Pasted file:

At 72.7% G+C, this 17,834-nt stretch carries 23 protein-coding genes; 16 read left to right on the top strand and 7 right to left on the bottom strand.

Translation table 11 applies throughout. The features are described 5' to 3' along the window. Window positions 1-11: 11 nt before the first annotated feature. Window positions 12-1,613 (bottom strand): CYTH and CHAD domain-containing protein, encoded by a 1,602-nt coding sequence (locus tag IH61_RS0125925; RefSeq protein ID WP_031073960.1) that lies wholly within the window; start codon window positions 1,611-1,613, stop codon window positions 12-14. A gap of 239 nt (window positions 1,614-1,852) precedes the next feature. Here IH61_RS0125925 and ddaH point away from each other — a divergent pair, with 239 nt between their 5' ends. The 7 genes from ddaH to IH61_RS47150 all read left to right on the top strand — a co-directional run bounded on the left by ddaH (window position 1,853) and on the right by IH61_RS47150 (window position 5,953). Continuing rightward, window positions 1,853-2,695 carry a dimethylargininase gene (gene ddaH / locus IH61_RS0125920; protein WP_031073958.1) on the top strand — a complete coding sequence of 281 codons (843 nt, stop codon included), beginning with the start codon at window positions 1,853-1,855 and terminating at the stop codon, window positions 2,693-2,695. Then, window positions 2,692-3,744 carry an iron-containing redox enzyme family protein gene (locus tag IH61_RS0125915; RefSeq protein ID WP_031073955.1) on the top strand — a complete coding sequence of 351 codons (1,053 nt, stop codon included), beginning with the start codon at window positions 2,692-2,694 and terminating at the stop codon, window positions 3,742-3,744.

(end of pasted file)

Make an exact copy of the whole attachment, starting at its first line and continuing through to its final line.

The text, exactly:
At 72.7% G+C, this 17,834-nt stretch carries 23 protein-coding genes; 16 read left to right on the top strand and 7 right to left on the bottom strand.

Translation table 11 applies throughout. The features are described 5' to 3' along the window. Window positions 1-11: 11 nt before the first annotated feature. Window positions 12-1,613 (bottom strand): CYTH and CHAD domain-containing protein, encoded by a 1,602-nt coding sequence (locus tag IH61_RS0125925; RefSeq protein ID WP_031073960.1) that lies wholly within the window; start codon window positions 1,611-1,613, stop codon window positions 12-14. A gap of 239 nt (window positions 1,614-1,852) precedes the next feature. Here IH61_RS0125925 and ddaH point away from each other — a divergent pair, with 239 nt between their 5' ends. The 7 genes from ddaH to IH61_RS47150 all read left to right on the top strand — a co-directional run bounded on the left by ddaH (window position 1,853) and on the right by IH61_RS47150 (window position 5,953). Continuing rightward, window positions 1,853-2,695 carry a dimethylargininase gene (gene ddaH / locus IH61_RS0125920; protein WP_031073958.1) on the top strand — a complete coding sequence of 281 codons (843 nt, stop codon included), beginning with the start codon at window positions 1,853-1,855 and terminating at the stop codon, window positions 2,693-2,695. Then, window positions 2,692-3,744 carry an iron-containing redox enzyme family protein gene (locus tag IH61_RS0125915; RefSeq protein ID WP_031073955.1) on the top strand — a complete coding sequence of 351 codons (1,053 nt, stop codon included), beginning with the start codon at window positions 2,692-2,694 and terminating at the stop codon, window positions 3,742-3,744.